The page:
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Understanding HTML5 and CSS3

Understanding HTML5 and CSS3

For the past year or so, companies that use the internet for sales, products, or services are aglow with conversations of HTML5 and CSS3 and how it will save the world! Well, it will certainly help your browsing experience be more useful and be a little less work for coders, but it takes content to save the world.

HTML5 is still going through standardization as there are so many browsers and devices, the W3C (World Wide Web Consortium – the group who helps make standard for the internet) is still tweaking HTML5 definitions. For now, HTML4 remains the current standard of internet pages, standardized in 1997. HTML5 has been in the works since 2004, and the W3C hopes to have it released in 2012. There is a lot to this to be sure!

The goal for HTML5 is to pull current web technologies into one standard, including HTML4, XHTML1 (HTML with XML), DOM2HTML (document object model HTML), and some JavaScript. Just don’t forget that most users don’t have HTML5-ready browsers, so there is a very good chance that you’ll have to make your content work for both (doubling your work) if HTML5 is what you want.

First, let’s look at some of the key benefits of HTML5 compared to HTML4. Since most of the inner-workings of HTML code is just Greek to most folks, we won’t delve into the specifics of each of the new elements added to HTML5, but here is the list some of them:

article, aside, audio, bdo, canvas, command, datalist, details, embed, figcaption, figure, footer, header, hgroup, keygen, mark, meter, nav, output, progress, rp, rt, ruby, section, source, summary, time, video, and wbr

If you have ever worked with a blog such as WordPress or Blogger, you may recognize some of the page elements above that you are familiar with.

Of all the new elements that are listed above, some of the most talked about are these:

  • article – an independent piece of content in a document
  • audio and video are less dependent, sometimes not dependent, on plug-ins to play multi-media content in HTML5
  • canvas – probably one of the most talked-about element in HTML5, it is used to render dynamic bitmap graphics on the fly in graphs or games through the use of JavaScript and other dynamic content tools
  • footer, header, and nav – all the regions of a page typically coded in most sites, but especially in blog sites

There are also many new APIs for HTML5 that were not part of HTML4 making using, playing, watching, and interacting with web content a little easier for web servers, computers, and users alike.

Many new mobile devices such as the Apple iPad are using HTML5, as are other desktop browsers, but none fully utilize HTML5 – yet. Currently the top contenders for the use of HTML5 according to HTML 5 Test website are the following (scores indicated out of a possible of 400 points each):

  1. Google Chrome v10.0.648 – 288 points
  2. Opera v11.10 – 258 points
  3. Mozilla Firefox v4.0 – 255 points
  4. Apple Safari v5.0.3 – 228 points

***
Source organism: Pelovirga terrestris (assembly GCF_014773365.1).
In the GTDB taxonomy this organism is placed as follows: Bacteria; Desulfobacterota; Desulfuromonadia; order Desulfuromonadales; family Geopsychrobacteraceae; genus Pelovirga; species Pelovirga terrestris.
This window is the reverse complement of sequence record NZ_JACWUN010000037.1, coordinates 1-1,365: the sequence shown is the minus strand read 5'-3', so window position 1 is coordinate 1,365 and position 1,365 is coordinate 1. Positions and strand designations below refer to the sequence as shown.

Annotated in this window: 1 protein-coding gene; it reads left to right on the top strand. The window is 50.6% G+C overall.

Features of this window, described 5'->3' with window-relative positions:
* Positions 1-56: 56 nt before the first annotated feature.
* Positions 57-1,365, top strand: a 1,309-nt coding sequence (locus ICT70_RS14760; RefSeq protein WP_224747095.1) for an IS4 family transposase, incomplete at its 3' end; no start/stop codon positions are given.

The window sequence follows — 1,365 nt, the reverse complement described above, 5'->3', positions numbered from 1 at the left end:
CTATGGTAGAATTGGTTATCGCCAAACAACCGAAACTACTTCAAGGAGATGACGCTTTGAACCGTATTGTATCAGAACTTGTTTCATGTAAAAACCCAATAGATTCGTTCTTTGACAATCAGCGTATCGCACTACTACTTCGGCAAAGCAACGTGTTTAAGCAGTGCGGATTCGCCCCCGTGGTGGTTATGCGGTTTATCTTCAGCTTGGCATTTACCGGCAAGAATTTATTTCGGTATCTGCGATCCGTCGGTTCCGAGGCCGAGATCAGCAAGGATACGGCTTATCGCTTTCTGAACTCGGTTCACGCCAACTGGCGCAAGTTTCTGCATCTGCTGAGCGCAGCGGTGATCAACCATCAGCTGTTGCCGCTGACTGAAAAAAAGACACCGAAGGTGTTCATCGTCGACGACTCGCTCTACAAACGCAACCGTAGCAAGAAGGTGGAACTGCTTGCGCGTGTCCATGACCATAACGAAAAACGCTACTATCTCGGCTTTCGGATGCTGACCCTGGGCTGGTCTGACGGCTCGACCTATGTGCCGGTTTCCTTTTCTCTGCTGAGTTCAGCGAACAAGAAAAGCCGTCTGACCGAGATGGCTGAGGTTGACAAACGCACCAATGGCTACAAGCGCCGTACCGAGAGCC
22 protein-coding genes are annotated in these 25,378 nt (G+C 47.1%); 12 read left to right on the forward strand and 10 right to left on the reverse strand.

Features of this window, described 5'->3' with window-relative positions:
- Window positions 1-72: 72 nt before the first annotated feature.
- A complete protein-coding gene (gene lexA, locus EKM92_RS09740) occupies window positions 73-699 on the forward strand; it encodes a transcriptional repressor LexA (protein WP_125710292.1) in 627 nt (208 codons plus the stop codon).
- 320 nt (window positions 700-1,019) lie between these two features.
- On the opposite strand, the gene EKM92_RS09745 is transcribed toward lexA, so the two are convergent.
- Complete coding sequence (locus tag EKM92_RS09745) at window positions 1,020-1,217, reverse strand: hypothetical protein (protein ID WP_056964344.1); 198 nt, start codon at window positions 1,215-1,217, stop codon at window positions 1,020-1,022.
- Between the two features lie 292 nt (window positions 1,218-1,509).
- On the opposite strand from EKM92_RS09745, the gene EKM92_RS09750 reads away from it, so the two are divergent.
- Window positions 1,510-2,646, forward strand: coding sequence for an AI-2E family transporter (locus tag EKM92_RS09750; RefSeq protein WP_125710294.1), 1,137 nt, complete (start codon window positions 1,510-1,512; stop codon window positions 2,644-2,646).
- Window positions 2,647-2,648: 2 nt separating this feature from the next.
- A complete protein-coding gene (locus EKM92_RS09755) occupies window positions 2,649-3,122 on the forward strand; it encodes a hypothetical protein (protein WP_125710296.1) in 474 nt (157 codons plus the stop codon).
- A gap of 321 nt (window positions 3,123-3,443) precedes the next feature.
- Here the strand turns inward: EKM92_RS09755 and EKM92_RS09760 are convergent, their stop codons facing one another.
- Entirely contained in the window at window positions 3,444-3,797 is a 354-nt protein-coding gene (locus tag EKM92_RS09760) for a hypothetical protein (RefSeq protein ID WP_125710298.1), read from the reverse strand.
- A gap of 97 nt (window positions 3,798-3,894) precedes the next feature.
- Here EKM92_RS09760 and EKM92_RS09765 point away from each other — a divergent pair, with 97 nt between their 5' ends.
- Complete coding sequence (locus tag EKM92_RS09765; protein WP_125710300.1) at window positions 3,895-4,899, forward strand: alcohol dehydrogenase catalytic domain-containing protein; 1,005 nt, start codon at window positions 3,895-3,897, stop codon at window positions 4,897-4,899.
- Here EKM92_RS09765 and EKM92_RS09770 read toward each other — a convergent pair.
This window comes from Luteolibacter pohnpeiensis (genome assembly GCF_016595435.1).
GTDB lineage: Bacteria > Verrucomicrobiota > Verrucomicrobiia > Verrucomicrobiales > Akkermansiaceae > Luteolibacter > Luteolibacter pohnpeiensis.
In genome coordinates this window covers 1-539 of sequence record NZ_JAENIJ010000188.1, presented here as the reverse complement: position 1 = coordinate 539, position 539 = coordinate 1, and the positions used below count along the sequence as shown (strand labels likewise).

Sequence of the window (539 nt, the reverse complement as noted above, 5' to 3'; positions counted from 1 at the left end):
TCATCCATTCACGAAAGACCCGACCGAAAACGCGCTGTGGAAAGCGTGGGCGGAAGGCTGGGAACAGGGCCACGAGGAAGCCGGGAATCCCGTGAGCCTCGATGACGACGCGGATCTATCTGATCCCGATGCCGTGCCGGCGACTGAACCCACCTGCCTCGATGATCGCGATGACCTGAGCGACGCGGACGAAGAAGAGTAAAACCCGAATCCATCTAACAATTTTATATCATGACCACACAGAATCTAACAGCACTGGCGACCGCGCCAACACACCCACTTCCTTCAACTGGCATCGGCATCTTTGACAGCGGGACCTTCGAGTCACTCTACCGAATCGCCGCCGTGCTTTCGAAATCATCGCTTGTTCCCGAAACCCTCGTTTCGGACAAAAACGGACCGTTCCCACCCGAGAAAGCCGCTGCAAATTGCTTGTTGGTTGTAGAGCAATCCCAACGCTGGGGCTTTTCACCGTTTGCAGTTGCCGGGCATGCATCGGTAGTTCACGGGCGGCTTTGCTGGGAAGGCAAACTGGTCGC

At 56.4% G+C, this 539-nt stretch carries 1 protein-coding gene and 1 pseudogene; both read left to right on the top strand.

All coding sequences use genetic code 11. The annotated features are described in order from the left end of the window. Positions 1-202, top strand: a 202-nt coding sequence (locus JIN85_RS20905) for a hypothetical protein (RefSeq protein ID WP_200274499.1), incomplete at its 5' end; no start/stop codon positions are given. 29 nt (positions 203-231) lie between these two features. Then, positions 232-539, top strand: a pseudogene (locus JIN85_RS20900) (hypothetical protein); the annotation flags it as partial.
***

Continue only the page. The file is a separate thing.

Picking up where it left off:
5. Microsoft Internet Explorer v9 – 130 points

Browsers are working hard to adopt these new standards, and often standards change as challenges for global implementation arise.

While HTML5 offers some great ways to use JavaScript and built-in processes to provide content a bit faster and with less reliance on plug-ins and add-ons, the changes to CSS3 are substantial too! While changes to how a page displays has been controlled by CSS (cascading style sheets) for over a decade, the slow adoption in consistent support of CSS styles has made it tough on users and developers alike.

While you have been able to add rounded corners, drop-shadows, and gradients to pages with CSS for some time, some of the most prominent browsers (cough, cough, IE) have not provided support for many ‘standard’ CSS rules. So developers often have to write separate style rules for specific browsers. Been there, done that, don’t want more of it!

In addition to rounded corners on an HTML page, CSS can now rotate content, it can change the opacity of a page element with RGBA (RGB for colors: RED, GREEN, and BLUE, and A for “alpha” or transparency). So you don’t have to use a semi-opaque PNG file to fill a DIV, but you can just say ‘make this DIV 50% transparent’. SO much easier!

Below is a screen capture from CSS3PIE. They offer tools to allow Internet Explorer to support standards-based applications of CSS. Normally getting IE to render CSS consistent with other browsers is a wash.

The sample below shows some cool CSS3 style examples you might like using on your own site! Note the redundancies in the CSS code below the sample. You’ll see how browsers ‘see’ the styles are NOT the same (click image for a larger view)…

CSS3 Sample Pie Tool Example

  • BORDER-RADIUS: is the new CSS3 definition for HTML5 documents to display rounded corners on DIVs.
  • WEBKIT-BORDER-RADIUS: is now Apple’s Safari browser and Google Chrome recognize rounded corners.
  • MOZ-BORDER-RADIUS: tells Mozilla and Gecko how to display rounded corners

So as you see, making all browsers play the same game with HTML and CSS styles could really improve our lives, both in time saved making pages online, and time reduced viewing content. But it may not save the world…